Europe to experience decades of artic winters?
While governments plan a long term strategy to cope with climate change the return of a real winter in Europe, particularly the North, has left public services struggling to cope. Airports at Chambery, Grenoble and Lyon were unable to run normal schedules with some winter sports enthusiasts diverted to Milan or left waiting three days to get a flight.
Photo - Luc Thollet http://www.bivouak.net/
France’s TGV network and Eurostar have run erratic services as the prestigious 320km/h high speed trains have broken down in the subzero temperatures. The regional rail network has been almost non-existent at times due to “the wrong kind of snow”. Bus services in the alpine towns of Annecy and Grenoble have both been cancelled and the Grenoble tram network ran 24 hour services in an effort to stop the rails freezing up.
It has not even been particularly cheerful in ski resorts. Poor weather over Christmas left mid-mountain resorts without snow cover and kept skiers in bars and restaurants with a knock on effect on ski hire and lift pass sales. The late, but ample snow has led to increased avalanche activity and a number of high profile accidents. In the UK the cold weather is said to be responsible for at least 26 deaths.
So is this artic weather just a speed hump on the road to global warming?
Dr Mojib Latif, a climate physicist at the Leibniz Institute of Marine Sciences at the University of Kiel in Germany thinks that the North Atlantic area follows climate fluctuations that operate over periods of 20 to 30 years known as multi-decadal oscillations or MDOs. He believes that between 10-50% of the warming we’ve seen since 1980 has been part of a natural cycle that is now set to change. Latif is no foaming at the mouth climate change denier. At the IPCC conference last September he warmed scientists that this cooling would be seized on by skeptics to disprove man made global warming.
The CEN’s trend line paints a bleak picture
This work is echoed by Professor Anastasios Tsonis who is head of the University of Wisconsin’s Atmospheric Sciences Group. Tsonis believes that MDOs are synchronized across the globe and flip climate from warm to cold cycles. Readers may remember predictions of a new ice age at the end of the last cold cycle in the mid 1970s.
But looked at another way
So do any observations from the Alps back up the MDO theory? If you look at the graphs put out by the Centre des Etudes de la Neige, part of Meteo France, they show trend lines firmly heading south with a claimed loss of 21cm of snow depth per year for a site such as the Col de Porte at 1325 meters altitude.
maybe we’ve turned a corner
Is a linear trend line the best way of analyzing fluctuating data? We re-crunched the figures for temperature and snow depths for the Col de Porte and the weather station at Mont Aigoual (1567 meters) using a polynomial trend line. They show a cyclic pattern to weather which clearly fits the theory of a 60 year cycle. On this basis we can expect perhaps another 15 years of cooling temperatures.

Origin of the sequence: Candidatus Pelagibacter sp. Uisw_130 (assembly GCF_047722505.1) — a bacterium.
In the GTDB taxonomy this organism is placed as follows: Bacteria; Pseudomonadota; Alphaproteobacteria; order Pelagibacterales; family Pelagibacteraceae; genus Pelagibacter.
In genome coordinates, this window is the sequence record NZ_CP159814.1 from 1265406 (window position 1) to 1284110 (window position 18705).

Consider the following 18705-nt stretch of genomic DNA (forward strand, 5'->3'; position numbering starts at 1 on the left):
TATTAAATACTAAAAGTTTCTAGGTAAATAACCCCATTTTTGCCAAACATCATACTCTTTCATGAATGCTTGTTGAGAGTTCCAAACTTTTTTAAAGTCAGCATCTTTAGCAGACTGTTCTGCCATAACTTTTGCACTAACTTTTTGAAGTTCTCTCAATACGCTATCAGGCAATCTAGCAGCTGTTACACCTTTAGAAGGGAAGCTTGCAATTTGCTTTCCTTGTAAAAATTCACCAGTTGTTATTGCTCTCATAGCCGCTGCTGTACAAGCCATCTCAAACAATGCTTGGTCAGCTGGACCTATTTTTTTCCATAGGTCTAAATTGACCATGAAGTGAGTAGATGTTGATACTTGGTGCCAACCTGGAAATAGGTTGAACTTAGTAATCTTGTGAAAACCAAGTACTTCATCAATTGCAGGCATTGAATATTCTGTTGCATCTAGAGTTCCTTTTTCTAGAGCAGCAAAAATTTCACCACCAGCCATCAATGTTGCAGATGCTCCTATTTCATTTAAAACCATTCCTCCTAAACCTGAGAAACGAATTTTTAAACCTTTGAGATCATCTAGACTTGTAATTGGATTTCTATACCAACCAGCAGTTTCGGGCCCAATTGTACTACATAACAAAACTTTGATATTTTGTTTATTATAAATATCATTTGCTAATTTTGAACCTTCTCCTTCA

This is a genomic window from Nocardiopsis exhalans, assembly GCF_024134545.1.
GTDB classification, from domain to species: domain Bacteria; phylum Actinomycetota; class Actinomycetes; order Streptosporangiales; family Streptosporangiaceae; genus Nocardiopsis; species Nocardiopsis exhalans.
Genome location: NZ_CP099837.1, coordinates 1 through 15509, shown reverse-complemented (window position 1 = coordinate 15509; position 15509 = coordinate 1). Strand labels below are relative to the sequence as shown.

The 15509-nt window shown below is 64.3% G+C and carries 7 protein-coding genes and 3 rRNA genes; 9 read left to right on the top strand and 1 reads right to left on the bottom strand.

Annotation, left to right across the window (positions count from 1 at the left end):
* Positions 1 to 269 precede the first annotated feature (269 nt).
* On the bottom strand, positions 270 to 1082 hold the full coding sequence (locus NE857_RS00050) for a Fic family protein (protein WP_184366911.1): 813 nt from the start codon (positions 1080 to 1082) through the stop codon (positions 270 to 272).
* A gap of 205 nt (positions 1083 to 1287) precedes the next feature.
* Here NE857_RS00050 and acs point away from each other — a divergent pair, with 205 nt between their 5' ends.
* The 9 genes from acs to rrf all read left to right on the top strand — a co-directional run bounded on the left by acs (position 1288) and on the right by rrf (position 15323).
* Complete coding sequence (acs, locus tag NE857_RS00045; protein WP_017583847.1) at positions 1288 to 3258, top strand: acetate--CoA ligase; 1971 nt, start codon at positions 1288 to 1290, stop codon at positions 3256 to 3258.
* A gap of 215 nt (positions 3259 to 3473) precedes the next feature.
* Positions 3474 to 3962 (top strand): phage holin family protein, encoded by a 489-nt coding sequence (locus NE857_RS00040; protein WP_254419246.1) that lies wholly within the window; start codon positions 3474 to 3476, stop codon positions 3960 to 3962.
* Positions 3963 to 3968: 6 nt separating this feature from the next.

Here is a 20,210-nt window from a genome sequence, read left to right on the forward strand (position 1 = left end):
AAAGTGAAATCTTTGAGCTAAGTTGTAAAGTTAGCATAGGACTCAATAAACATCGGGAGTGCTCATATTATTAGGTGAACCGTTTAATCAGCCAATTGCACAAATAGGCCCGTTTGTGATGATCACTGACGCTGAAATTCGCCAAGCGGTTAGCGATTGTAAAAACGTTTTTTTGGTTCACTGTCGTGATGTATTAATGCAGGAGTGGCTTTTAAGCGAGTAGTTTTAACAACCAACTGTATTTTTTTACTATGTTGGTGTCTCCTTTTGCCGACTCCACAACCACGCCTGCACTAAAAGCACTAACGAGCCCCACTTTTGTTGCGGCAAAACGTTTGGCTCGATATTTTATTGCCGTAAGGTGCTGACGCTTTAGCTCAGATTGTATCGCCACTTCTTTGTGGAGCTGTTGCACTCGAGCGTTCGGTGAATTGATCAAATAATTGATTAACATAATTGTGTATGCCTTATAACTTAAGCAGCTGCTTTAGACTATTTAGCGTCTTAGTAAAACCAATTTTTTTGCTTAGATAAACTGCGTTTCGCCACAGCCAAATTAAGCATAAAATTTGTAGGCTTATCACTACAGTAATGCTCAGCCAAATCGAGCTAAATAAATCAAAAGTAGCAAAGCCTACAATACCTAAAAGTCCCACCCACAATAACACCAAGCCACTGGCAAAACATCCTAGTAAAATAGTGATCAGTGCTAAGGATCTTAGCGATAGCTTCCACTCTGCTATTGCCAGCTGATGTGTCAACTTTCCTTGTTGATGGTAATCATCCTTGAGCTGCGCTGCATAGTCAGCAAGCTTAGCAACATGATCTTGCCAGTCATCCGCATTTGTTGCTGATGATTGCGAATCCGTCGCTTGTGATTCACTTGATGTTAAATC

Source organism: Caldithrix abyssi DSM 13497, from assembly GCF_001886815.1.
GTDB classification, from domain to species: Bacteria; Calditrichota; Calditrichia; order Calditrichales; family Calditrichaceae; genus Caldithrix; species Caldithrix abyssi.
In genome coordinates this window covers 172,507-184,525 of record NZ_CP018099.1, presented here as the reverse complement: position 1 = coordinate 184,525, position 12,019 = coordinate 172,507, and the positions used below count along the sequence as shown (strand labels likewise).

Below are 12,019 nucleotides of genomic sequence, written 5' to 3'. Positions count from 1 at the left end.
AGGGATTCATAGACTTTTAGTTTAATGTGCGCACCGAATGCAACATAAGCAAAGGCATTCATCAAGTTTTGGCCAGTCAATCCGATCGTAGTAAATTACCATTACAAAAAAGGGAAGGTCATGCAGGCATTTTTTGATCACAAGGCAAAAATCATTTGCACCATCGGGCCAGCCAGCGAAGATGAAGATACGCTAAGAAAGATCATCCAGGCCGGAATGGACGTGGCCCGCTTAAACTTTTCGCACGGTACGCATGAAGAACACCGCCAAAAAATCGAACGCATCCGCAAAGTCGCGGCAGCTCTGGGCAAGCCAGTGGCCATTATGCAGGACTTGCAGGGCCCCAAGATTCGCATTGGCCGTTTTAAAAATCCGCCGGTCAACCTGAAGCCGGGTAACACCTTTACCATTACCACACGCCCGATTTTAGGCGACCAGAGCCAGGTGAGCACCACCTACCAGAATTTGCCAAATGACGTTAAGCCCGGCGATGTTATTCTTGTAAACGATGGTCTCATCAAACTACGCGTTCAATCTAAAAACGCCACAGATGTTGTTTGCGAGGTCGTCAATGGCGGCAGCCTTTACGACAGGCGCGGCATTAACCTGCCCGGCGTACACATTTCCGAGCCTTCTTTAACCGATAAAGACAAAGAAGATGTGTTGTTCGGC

A century of climate change at Mt Aigoual
Will there be snow tomorrow?
After a decade of poor to average winters following the failure of the snows from 1989-1991 skiers were depressed and wondering just how long they would be able to practice their favourite sport. Local government began to question the subsidies given to ski areas. In the Isere a report by the consulting group Dianeige suggested closing most of the department’s low level ski resorts. In the Haute-Savoie the OECD (Organisation for Economic Co-operation and Development) predicted that twenty ski resorts will have to close.
The ebb and flow of alpine glaciers
The tiny ski resort of le Sappey on Chartreuse offers another clue to climate cycles. Situated at just 1050 meters altitude in the Northern French Alps this resort is not equipped with snow canons and is on the front line of global warming. In the 1960s it used to average 55 opening days, this dropped to just 20 in the winters from 1988 to 2001 but since then the figure has been 35. Glaciers are slow to react to climate change but measurements on the fronts of a number of alpine glaciers show similar variations. A steady retreat since the end of the little ice-age interspersed by periods of advance. Taking a medium term view maybe the decision by the American Woody Sherwood to finance the reopening the Haute-Savoyard ski resort of Abondance doesn’t look so foolish.
Posted by davidof
on Wednesday, 13 January, 2010 at 11:03 PM
For a great explanation on why temperatures may be cooling in Europe, I recommend the book, The Winds of Change, by Eugene Linden. Cooling for the northern Alps and New England, USA is a feature of global warming: too much fresh water in the ocean currents (due primarily to melting ice) and not as much salt (changing the density of the water) turns off the Global Ocean Conveyor Belt, also known as the Gulf Stream. This results in a Little Ice Age, which has occurred numerous times in the past. The Gulf Stream, as we speak, is already ominously slowing down.
Posted by on Wednesday, 20 January, 2010 at 12:01 AM
Just to answer some emails received on this story (and feel free to comment below). The idea was to show that you can look at the same data in different ways. Meteo France’s see’s a linear trend downwards but you could just as easily see a cyclical pattern and some scientists support this particular view. However, as with stock markets, be wary about how you analyse your data.
Posted by davidof
on Thursday, 28 January, 2010 at 12:35 PM
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